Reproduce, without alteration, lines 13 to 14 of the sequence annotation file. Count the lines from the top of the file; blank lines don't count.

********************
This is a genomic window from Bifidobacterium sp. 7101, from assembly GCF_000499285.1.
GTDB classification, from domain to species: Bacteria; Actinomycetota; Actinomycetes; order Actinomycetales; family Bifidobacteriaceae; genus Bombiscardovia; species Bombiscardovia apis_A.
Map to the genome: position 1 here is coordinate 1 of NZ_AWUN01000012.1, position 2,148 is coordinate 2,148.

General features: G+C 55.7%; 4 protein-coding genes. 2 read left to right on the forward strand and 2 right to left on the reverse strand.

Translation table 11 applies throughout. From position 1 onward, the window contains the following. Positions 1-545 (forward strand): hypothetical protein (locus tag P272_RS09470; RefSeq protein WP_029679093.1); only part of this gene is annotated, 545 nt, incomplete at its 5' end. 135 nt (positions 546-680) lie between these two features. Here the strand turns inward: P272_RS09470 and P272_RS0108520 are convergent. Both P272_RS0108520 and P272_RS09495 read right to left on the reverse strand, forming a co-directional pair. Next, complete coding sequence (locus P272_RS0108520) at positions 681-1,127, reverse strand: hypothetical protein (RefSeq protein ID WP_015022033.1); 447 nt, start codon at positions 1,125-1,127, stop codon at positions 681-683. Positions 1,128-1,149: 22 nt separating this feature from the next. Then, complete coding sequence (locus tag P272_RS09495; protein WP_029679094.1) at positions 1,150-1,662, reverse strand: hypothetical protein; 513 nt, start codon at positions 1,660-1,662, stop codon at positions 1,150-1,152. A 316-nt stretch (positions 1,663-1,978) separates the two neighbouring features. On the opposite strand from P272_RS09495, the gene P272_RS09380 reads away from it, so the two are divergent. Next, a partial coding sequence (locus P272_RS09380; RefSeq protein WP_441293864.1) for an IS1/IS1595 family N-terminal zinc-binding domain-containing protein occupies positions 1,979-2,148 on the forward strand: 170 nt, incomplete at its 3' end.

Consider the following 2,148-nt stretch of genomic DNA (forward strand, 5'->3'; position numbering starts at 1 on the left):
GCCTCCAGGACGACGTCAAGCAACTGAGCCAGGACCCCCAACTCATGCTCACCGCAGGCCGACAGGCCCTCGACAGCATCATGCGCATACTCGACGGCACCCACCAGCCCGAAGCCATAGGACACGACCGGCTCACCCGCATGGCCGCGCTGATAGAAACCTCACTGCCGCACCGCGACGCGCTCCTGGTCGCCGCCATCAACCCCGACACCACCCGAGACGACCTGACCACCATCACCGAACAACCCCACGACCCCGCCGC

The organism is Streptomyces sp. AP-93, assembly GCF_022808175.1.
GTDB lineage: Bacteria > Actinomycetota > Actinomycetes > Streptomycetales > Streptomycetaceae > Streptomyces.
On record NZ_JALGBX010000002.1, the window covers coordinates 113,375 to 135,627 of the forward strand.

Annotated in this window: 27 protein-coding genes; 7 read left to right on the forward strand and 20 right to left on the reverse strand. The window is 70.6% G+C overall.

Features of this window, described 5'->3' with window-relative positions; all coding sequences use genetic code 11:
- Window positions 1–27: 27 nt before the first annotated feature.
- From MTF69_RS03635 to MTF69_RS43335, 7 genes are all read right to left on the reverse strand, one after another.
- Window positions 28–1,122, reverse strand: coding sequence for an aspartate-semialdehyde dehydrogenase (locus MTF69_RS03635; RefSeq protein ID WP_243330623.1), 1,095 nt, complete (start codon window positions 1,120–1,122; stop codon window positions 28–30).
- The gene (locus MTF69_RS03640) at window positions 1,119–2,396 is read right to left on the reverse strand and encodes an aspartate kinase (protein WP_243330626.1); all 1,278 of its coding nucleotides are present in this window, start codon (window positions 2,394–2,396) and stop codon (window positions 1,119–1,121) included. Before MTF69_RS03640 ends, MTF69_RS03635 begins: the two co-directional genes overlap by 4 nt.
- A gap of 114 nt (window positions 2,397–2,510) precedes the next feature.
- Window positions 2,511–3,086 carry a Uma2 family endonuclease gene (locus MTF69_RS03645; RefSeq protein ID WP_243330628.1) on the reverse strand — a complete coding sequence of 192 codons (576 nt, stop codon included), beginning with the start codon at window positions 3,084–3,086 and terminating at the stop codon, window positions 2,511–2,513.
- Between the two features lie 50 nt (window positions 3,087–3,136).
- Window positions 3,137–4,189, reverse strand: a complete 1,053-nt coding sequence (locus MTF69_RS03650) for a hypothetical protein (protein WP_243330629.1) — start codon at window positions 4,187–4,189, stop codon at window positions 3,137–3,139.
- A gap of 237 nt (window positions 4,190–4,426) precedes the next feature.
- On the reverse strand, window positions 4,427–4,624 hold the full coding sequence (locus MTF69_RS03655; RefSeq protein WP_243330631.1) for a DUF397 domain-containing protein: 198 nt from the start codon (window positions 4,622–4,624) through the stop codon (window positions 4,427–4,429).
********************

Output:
- Window positions 1–27: 27 nt before the first annotated feature.
- From MTF69_RS03635 to MTF69_RS43335, 7 genes are all read right to left on the reverse strand, one after another.